Have we been looking at things all wrong when it comes to the creation of the sub-genre now commonly referred to as “Metroidvania”? Well, legendary video game developer Koji Igarashi (commonly known as simply “Iga”), best known for his role in the development of the critically acclaimed PlayStation title Castlevania: Symphony of the Night, suggested that this could be true. These comments came when speaking last year as part of a talk entitled “There and Back Again: Koji Igarashi’s Metroidvania Tale” at the Game Developer’s Conference in San Francisco, a talk in which he divulged some interesting facts about the game’s creation.
With Symphony of the Night being one half of the two games that defined the genre Metroidvania, alongside Super Metroid, many believed Metroid to be the inspiration for the iconic gameplay format seen in Alucard’s quest to defeat his farther’s castle, and the evil within. Gameplay that fuses action-adventure, exploration and RPG elements. However, former Castlevania lead-producer Igarashi revealed that, not only had he not heard of the term “Metroidvania” until a few years ago, but that it was one of Nintendo’s other iconic franchises that actually acted as the inspiration, namely The Legend of Zelda. When Igarashi took control over the Castlevania series, he wanted to find a way to engage with the player more, and in turn increase the amount of time players would spend within the Castlevania series. Many games of the time, especially in Japan, were stage driven action experiences that only lasted a couple of hours. As such, Igarashi looked to games that had prolonged gameplay, with the primary example that jumped to mind, being Miyamoto’s Zelda, a game which held exploration at the forefront.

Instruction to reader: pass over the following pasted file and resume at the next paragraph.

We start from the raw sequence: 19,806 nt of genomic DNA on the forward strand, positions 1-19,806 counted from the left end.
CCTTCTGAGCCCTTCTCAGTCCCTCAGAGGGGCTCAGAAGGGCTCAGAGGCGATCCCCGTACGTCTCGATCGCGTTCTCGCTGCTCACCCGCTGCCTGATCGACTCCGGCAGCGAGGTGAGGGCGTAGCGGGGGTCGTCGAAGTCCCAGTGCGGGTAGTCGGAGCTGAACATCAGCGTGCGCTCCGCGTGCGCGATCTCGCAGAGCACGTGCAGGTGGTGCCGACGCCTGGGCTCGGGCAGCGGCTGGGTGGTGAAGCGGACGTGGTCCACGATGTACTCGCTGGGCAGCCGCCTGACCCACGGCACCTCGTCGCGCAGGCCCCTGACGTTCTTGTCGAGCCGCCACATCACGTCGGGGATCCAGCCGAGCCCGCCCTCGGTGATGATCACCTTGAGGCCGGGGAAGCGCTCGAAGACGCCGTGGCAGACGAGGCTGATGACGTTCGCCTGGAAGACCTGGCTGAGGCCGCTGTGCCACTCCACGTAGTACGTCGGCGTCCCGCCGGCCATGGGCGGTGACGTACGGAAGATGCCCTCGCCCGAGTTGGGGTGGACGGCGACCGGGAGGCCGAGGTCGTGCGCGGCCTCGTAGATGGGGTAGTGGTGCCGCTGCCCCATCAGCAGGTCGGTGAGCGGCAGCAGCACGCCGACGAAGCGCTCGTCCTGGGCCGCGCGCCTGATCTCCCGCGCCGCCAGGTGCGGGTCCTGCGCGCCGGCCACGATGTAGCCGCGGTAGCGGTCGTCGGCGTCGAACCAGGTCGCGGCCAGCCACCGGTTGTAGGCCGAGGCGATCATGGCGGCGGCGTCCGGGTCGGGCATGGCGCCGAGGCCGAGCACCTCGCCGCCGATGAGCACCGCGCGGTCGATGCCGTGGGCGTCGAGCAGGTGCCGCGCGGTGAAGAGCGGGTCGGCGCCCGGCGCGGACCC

This exploration then became the basis for Symphony of the Night’s iconic gameplay mechanics, rather than the similar elements found within the Metroid series. Nevertheless, Igarashi has continually stated that he is extremely proud of the fact that his Castlevania games have become so intertwined with the Metroid series, stating in reference to the term “Metroidvania” that:
I like the name and I respect it, … and I like the meaning behind it. It fits very well, so I’m actually kind of honoured that Metroid, the name, is attached to Castlevania, and that it morphed into this one word, so I like it very much.
Despite the evolution that the Metroidvania genre has seen since it’s inception through Super Metroid and Symphony of the Night, Igarashi also told the attendees of Symphony of the Night’s humble beginnings, and how the project was originally codenamed simply “2D exploration action game”.
Having now left Konami after 20 years with the company Igarashi has also said:
I’ve decided to break out on my own to have the freedom to make the kind of games I really want to make — the same kind I think fans of my past games want as well
Many at the time believed that this was Igarashi possibly hinting at his return to the Metroidvania genre that he was so influential in founding. This is something that we have now seen come to fruition with his massively successful Kickstarter campaign for Bloodstained: Ritual of the Night. A spiritual successor to the Castlevania series he was so influential in developing, and a game that will look to return this style of gaming to its retro Metroidvania roots.